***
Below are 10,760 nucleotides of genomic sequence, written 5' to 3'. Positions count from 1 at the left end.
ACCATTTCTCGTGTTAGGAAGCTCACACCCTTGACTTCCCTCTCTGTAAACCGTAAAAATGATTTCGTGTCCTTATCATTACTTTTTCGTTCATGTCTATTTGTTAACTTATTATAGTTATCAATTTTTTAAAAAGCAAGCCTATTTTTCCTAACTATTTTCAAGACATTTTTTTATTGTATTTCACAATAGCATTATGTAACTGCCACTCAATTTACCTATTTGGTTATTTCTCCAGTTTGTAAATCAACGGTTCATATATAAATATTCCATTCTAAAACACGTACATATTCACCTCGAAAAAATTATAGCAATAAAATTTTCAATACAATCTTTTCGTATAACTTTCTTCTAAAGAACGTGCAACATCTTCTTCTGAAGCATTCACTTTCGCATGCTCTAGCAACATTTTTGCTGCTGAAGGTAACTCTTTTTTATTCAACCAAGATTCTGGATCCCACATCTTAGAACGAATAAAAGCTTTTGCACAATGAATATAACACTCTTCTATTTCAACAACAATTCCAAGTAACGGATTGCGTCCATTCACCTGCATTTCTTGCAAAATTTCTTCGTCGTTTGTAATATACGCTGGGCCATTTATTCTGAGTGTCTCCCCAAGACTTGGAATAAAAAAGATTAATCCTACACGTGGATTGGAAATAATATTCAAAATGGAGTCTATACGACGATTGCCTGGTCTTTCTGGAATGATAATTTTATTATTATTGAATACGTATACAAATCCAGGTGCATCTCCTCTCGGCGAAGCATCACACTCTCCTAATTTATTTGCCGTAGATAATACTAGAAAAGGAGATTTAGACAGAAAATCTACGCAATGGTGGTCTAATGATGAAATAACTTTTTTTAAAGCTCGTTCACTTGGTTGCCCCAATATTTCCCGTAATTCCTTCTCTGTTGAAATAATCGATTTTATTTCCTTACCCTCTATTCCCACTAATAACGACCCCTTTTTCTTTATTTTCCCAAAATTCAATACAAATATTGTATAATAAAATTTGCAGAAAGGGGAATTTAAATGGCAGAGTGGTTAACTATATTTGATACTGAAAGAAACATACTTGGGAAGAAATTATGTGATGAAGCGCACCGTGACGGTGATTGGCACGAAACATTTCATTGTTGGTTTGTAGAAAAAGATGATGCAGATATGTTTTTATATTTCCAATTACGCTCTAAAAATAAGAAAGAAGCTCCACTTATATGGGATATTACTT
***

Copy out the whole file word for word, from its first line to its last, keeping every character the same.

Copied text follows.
Below are 10,760 nucleotides of genomic sequence, written 5' to 3'. Positions count from 1 at the left end.
ACCATTTCTCGTGTTAGGAAGCTCACACCCTTGACTTCCCTCTCTGTAAACCGTAAAAATGATTTCGTGTCCTTATCATTACTTTTTCGTTCATGTCTATTTGTTAACTTATTATAGTTATCAATTTTTTAAAAAGCAAGCCTATTTTTCCTAACTATTTTCAAGACATTTTTTTATTGTATTTCACAATAGCATTATGTAACTGCCACTCAATTTACCTATTTGGTTATTTCTCCAGTTTGTAAATCAACGGTTCATATATAAATATTCCATTCTAAAACACGTACATATTCACCTCGAAAAAATTATAGCAATAAAATTTTCAATACAATCTTTTCGTATAACTTTCTTCTAAAGAACGTGCAACATCTTCTTCTGAAGCATTCACTTTCGCATGCTCTAGCAACATTTTTGCTGCTGAAGGTAACTCTTTTTTATTCAACCAAGATTCTGGATCCCACATCTTAGAACGAATAAAAGCTTTTGCACAATGAATATAACACTCTTCTATTTCAACAACAATTCCAAGTAACGGATTGCGTCCATTCACCTGCATTTCTTGCAAAATTTCTTCGTCGTTTGTAATATACGCTGGGCCATTTATTCTGAGTGTCTCCCCAAGACTTGGAATAAAAAAGATTAATCCTACACGTGGATTGGAAATAATATTCAAAATGGAGTCTATACGACGATTGCCTGGTCTTTCTGGAATGATAATTTTATTATTATTGAATACGTATACAAATCCAGGTGCATCTCCTCTCGGCGAAGCATCACACTCTCCTAATTTATTTGCCGTAGATAATACTAGAAAAGGAGATTTAGACAGAAAATCTACGCAATGGTGGTCTAATGATGAAATAACTTTTTTTAAAGCTCGTTCACTTGGTTGCCCCAATATTTCCCGTAATTCCTTCTCTGTTGAAATAATCGATTTTATTTCCTTACCCTCTATTCCCACTAATAACGACCCCTTTTTCTTTATTTTCCCAAAATTCAATACAAATATTGTATAATAAAATTTGCAGAAAGGGGAATTTAAATGGCAGAGTGGTTAACTATATTTGATACTGAAAGAAACATACTTGGGAAGAAATTATGTGATGAAGCGCACCGTGACGGTGATTGGCACGAAACATTTCATTGTTGGTTTGTAGAAAAAGATGATGCAGATATGTTTTTATATTTCCAATTACGCTCTAAAAATAAGAAAGAAGCTCCACTTATATGGGATATTACTT